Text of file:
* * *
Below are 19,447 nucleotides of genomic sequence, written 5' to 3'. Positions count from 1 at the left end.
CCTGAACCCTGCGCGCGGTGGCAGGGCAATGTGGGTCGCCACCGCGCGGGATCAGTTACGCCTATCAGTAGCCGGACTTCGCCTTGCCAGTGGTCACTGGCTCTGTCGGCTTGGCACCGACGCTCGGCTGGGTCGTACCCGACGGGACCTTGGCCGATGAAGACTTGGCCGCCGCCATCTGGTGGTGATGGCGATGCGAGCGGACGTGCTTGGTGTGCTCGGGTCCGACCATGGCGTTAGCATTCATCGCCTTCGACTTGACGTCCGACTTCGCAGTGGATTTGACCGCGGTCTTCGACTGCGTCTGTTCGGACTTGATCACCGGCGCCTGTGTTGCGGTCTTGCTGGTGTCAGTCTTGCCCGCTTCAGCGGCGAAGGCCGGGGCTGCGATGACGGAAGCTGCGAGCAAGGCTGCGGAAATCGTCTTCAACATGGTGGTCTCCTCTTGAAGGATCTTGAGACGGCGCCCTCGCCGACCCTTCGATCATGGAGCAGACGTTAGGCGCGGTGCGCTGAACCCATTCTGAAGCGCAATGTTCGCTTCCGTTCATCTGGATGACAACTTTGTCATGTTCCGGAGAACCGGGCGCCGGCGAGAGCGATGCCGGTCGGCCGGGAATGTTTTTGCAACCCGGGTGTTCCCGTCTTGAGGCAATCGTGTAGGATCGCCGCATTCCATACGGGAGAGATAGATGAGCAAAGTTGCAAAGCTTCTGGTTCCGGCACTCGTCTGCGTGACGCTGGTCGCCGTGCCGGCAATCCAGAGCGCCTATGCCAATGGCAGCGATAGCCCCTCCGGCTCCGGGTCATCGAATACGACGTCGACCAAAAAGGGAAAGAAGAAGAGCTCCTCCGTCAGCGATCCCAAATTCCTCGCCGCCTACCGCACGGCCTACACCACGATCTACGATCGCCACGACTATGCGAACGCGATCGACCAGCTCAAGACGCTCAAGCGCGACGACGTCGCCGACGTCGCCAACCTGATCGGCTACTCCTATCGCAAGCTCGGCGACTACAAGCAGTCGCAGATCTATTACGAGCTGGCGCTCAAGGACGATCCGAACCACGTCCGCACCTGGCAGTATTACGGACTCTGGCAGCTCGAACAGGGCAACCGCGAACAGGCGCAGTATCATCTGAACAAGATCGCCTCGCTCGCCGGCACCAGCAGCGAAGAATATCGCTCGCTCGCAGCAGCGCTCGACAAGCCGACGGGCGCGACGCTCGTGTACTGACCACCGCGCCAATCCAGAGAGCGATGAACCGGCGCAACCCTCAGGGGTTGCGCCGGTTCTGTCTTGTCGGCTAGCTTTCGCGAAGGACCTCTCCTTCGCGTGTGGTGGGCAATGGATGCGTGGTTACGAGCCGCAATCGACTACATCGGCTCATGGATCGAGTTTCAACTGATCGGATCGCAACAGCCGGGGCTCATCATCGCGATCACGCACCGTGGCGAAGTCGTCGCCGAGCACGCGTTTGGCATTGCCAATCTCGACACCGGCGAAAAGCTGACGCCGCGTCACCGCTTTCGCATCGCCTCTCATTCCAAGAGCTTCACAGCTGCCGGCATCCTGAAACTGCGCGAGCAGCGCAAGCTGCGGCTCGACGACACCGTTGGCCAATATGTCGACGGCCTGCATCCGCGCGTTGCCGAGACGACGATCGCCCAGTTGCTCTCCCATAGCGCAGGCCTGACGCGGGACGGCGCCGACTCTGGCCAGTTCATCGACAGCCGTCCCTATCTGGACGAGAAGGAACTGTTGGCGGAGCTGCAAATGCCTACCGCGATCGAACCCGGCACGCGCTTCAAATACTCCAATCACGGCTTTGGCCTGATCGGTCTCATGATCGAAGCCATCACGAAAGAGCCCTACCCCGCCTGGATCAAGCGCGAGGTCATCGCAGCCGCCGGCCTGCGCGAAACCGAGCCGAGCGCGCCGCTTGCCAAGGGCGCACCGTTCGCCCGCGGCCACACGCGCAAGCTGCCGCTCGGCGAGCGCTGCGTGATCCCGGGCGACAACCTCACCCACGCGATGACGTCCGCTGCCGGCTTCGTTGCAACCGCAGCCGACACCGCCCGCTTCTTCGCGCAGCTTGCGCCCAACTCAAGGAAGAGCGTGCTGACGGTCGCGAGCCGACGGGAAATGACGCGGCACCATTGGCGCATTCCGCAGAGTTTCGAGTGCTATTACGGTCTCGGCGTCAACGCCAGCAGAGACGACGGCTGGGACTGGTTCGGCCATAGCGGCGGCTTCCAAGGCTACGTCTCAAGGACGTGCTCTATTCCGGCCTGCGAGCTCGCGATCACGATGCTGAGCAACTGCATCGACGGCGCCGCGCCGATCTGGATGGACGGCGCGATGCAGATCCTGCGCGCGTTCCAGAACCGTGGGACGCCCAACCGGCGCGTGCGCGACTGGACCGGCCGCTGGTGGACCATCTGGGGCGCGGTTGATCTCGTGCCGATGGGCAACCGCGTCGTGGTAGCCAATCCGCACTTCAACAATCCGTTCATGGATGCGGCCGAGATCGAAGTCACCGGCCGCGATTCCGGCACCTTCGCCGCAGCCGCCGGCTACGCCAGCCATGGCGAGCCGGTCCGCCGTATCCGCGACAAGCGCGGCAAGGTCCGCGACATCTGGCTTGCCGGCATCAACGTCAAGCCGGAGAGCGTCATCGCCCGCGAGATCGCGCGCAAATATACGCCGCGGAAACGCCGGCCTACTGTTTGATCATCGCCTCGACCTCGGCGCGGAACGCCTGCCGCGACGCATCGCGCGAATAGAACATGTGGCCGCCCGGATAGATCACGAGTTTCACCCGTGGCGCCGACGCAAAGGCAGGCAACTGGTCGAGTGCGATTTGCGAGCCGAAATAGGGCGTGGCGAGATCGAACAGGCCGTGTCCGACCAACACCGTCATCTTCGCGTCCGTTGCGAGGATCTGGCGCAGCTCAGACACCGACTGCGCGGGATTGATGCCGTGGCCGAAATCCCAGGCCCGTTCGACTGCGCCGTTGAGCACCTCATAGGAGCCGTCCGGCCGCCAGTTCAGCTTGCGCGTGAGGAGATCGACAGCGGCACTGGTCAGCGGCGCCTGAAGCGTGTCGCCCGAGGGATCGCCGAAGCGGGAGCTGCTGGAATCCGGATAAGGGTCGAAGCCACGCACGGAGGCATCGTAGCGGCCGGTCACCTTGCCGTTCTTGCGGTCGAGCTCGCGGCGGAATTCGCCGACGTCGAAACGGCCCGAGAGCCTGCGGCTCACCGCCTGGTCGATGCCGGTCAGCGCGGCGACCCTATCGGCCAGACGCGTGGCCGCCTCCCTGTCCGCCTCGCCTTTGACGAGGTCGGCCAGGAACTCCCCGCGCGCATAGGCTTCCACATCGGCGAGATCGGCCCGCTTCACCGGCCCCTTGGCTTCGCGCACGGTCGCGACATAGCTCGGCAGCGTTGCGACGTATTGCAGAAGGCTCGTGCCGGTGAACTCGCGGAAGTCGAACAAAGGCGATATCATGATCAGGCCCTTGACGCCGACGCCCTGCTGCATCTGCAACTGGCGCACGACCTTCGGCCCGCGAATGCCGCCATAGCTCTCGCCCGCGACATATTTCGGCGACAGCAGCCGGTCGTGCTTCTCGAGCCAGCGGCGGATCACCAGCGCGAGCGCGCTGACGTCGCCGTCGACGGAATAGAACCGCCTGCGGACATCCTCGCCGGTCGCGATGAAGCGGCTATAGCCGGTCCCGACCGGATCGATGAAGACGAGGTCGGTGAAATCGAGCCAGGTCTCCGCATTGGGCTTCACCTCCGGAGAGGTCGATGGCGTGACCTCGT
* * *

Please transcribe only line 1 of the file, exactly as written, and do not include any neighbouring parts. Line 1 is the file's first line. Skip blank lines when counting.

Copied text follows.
Below are 19,447 nucleotides of genomic sequence, written 5' to 3'. Positions count from 1 at the left end.